response = client.run_job_flow(
    Name="Boto3 test cluster",
    ReleaseLabel='emr-6.3.0',
    Instances={
        'KeepJobFlowAliveWhenNoSteps': True,
        'TerminationProtected': False,
        'InstanceFleets': [
            {
                'Name': 'Master',
                'InstanceFleetType': 'MASTER',
                'TargetOnDemandCapacity': 1,
                'InstanceTypeConfigs': [
                    {
                        'InstanceType': 'm4.large',
                        'EbsConfiguration': {
                            'EbsBlockDeviceConfigs': [
                                {
                                    'VolumeSpecification': {
                                        'VolumeType': 'gp2',
                                        'SizeInGB': 10
                                    },
                                    'VolumesPerInstance': 1
                                },
                            ],
                            'EbsOptimized': False
                        }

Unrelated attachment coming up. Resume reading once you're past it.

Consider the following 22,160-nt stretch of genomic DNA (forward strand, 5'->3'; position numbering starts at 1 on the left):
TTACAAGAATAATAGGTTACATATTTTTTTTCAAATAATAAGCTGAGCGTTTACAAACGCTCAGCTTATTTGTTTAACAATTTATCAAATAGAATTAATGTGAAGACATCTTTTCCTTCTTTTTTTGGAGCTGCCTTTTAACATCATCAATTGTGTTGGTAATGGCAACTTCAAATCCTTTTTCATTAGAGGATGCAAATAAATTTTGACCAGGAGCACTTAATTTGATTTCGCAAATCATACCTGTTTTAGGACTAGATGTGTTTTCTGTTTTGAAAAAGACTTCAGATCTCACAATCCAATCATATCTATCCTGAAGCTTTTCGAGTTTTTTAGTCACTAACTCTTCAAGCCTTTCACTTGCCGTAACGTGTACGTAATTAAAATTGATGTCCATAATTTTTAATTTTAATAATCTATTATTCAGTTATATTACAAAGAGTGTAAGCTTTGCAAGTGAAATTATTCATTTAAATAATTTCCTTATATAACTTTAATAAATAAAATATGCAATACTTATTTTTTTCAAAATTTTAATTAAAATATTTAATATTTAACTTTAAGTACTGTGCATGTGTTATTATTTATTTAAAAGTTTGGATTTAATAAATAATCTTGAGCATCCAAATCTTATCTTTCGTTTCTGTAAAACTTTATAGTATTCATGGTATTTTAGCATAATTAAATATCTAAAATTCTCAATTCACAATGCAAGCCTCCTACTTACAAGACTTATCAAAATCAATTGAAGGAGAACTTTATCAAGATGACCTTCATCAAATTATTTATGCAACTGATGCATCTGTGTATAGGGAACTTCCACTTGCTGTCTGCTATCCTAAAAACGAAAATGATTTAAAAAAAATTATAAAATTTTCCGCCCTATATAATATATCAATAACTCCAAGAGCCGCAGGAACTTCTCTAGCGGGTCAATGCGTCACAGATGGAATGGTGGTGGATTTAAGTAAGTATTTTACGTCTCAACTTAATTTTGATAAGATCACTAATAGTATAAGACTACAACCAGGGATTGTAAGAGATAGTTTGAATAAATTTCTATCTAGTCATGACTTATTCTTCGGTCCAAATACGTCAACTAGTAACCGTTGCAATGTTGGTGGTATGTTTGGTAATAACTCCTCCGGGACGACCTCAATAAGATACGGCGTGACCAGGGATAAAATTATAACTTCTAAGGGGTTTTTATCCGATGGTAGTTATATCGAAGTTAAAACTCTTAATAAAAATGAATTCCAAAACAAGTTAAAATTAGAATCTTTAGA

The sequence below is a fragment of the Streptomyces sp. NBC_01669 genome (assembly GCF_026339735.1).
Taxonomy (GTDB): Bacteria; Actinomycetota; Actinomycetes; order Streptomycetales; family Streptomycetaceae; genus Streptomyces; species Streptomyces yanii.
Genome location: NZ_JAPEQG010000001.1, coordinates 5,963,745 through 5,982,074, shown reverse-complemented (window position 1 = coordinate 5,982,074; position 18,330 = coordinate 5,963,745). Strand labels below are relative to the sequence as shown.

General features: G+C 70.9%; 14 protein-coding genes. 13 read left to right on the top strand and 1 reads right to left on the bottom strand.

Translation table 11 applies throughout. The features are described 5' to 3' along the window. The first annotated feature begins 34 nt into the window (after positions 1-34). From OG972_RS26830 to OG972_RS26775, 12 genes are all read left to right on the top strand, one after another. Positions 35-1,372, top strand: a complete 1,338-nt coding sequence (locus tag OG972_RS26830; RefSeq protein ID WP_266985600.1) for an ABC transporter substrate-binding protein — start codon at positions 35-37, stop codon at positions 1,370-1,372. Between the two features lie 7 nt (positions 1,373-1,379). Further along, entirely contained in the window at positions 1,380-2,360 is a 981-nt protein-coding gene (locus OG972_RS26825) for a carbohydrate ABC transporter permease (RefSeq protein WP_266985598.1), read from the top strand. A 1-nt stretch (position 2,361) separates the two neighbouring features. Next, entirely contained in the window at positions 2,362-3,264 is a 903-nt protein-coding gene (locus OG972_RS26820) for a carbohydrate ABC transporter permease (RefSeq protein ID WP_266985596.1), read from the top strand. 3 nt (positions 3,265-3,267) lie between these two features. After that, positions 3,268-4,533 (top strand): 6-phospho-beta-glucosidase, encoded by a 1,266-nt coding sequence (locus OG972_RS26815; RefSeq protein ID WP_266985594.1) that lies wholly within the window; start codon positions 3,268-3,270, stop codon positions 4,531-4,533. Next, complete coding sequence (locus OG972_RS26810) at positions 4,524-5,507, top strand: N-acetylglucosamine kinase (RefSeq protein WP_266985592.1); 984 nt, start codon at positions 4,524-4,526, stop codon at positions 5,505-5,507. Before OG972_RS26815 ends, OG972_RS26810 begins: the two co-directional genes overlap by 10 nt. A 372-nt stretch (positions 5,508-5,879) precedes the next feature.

},
                ],
                'LaunchSpecifications': {
                    'OnDemandSpecification': {
                        'AllocationStrategy': 'lowest-price'
                    }
                }
            },
            {
                'Name': 'Core',
                'InstanceFleetType': 'CORE',
                'TargetOnDemandCapacity': 1,
                'InstanceTypeConfigs': [
                    {
                        'InstanceType': 'm4.large',
                        'EbsConfiguration': {
                            'EbsBlockDeviceConfigs': [
                                {
                                    'VolumeSpecification': {
                                        'VolumeType': 'gp2',
                                        'SizeInGB': 10
                                    },
                                    'VolumesPerInstance': 1
                                },
                            ],